As Middle East land gets darker, the Middle East gets hotter.
In America’s Mojave Desert you can still see tank tracks General Patton’s army left when they practiced there in 1942. Driving vehicles, even small ones, in a desert leaves lasting evidence. It’s easy to see how Israeli troops blasting across the countryside in sixty-ton Merkava IV tanks and even heavier Made in America, armored D-9 Caterpillar bulldozers, ruin crops. Not so obvious is how crushing the earth compromises soil respiration, its ability to absorb and retain water and how compacted soil makes it hard or impossible for young roots to penetrate.
On the face of things it would seem the people could plow up the land and carry on but, in speaking with soils biologists, it appears that heavy vehicles can compress soil lying meters below the surface, in some conditions creating hardpan that will never be the same.
In 2008 Israel damaged or destroyed thousands of acres of Palestinian cropland in Gaza during the, ‘Cast Lead’ invasion. Humanitarian news and analysis NGO IRIN reported UN figures that the Israelis destroyed 929 hectares (2,299 acres) of orchards and 500 hectares (1,235 acres) of vegetables. Initial monetary loss was estimated at $268 million but loss of food security and land is harder to measure.
Six years later, in 2014 Israel damaged or destroyed 85 percent of Gaza’s agricultural lands during the ‘Protective Edge’ invasion. The United Nations FAO estimated 17,000 hectares (42,000 acres) of cropland “as well as much of its agricultural infrastructure, including greenhouses, irrigation systems, animal farms, fodder stocks and fishing boats.” Much of that was done intentionally by grinding track vehicles back and forth, back and forth, back and forth over Palestinian farmland. What’s less well-known, and flat stupid, is that on that same military enterprise the Israeli army caused $350 million in damage to agriculture on the Israeli side. They wrecked 10,000 hectares of Israeli farm land, killed Israeli livestock, and generally made a mess of the place just driving around to hit civilian Gaza villages from different directions. According to the USDA, “In addition to direct damage to [Israeli] crops caused by heavy Israeli Defense Force vehicles, there has also been indirect long-lasting damage caused by these vehicles to the soil structure. Experts believe this damage will take approximately 10 years to remediate, the cost of which could total between $800 to $14,000 per hectare.”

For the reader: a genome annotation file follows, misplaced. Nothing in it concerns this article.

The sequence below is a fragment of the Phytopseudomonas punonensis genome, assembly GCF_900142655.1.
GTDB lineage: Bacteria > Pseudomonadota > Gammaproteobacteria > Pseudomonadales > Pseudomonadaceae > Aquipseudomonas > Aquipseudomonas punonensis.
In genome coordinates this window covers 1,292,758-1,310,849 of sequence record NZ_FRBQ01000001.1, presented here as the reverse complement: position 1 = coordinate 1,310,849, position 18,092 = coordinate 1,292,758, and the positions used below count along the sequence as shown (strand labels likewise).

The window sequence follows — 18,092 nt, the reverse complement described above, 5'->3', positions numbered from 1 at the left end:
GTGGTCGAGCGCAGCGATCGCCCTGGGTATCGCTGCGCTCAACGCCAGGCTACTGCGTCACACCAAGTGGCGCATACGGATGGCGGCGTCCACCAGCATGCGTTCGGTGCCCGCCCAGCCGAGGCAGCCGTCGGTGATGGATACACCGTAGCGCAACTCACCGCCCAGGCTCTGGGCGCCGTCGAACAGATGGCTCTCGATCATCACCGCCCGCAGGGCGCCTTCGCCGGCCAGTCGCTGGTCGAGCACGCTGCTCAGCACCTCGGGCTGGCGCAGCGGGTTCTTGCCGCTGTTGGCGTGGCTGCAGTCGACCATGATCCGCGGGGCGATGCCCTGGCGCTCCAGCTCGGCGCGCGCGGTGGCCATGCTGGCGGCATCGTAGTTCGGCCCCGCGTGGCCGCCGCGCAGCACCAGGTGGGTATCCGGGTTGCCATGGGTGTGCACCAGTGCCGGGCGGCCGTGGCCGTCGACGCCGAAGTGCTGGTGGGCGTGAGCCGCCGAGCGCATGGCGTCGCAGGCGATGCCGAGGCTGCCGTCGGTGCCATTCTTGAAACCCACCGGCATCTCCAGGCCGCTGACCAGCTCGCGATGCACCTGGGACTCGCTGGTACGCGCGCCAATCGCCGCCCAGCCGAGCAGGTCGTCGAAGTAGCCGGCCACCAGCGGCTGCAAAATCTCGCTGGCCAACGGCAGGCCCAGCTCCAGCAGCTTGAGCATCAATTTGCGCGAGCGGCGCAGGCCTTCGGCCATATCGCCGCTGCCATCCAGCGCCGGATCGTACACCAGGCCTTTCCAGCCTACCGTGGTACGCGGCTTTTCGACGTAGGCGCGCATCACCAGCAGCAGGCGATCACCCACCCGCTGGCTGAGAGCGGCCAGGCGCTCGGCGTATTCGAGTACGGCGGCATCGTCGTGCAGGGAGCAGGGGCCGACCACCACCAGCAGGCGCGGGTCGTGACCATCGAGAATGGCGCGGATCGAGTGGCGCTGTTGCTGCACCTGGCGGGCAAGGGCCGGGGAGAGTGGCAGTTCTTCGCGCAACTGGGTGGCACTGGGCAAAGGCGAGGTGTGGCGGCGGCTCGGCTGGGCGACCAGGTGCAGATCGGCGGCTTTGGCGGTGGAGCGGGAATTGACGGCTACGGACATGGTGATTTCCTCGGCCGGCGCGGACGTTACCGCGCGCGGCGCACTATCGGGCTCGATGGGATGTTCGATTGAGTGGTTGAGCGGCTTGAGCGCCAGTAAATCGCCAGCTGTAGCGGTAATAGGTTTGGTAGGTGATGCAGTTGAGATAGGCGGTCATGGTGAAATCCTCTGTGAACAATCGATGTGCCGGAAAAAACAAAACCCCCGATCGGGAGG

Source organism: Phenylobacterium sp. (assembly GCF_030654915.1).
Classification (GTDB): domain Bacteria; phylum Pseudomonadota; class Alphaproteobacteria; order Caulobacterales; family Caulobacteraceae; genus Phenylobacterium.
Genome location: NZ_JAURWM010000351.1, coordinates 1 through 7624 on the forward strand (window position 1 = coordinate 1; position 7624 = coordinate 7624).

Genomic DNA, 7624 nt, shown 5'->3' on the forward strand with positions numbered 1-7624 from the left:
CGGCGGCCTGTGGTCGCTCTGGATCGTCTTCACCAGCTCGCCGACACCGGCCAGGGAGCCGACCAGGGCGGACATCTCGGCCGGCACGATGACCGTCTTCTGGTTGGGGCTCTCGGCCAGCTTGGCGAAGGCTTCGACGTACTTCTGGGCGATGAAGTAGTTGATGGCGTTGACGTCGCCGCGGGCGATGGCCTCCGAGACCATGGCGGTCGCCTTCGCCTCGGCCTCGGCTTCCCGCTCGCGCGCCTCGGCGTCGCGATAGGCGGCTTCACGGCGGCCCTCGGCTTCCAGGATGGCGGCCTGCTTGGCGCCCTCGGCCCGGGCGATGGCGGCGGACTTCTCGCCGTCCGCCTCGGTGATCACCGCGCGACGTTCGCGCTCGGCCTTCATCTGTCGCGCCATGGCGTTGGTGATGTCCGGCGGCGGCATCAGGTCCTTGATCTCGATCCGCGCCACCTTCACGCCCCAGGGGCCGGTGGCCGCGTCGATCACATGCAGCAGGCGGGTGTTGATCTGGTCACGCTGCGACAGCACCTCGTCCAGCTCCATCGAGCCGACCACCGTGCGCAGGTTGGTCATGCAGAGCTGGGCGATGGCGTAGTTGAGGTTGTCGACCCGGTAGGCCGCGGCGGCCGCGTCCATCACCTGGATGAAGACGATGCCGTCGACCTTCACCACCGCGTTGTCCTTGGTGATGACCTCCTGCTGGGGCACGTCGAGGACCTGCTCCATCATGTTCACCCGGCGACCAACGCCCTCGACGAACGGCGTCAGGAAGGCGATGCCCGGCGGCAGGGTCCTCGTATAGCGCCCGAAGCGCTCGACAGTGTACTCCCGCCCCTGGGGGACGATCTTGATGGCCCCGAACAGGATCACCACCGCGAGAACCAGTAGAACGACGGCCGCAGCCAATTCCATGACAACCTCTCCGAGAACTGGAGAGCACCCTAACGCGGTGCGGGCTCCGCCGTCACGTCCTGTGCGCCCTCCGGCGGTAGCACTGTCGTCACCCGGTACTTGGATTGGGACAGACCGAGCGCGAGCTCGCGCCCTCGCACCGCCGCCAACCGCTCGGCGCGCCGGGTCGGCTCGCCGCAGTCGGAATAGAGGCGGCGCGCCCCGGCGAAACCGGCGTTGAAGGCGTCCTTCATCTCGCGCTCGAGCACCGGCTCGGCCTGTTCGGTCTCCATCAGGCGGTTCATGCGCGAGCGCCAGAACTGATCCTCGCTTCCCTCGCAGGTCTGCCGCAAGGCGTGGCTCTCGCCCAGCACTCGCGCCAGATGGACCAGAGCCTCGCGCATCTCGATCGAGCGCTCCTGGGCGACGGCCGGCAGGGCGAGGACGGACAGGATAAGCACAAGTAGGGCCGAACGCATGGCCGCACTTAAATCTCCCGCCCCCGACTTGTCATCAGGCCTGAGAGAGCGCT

Pesticides and herbicides
Israel has the highest pesticide use of any member country in the Organization for Economic Co-operation and Development (OECD). In 2012 the Central Bureau of Statistics issued a report, “Survey of Pesticides in Agriculture 2008-2010” that revealed Israeli farmers averaged a staggering 3.5 tons of pesticides per 1,000 cultivated dunhams, (247 acres). That’s more that twice as much as the next highest, Japan, which uses 1.55 tons. Sweden used the least pesticides of all countries at just 40 kg for the same size area. As a result of Israel’s dousing poisons on its crops, some Israeli water sources carry as many as twenty different pesticides. Israel still permits pesticides posing serious human health risks that are banned in the U.S. and Europe. As erosion blocks creeks and drainages it spreads agricultural pesticides all over the landscape.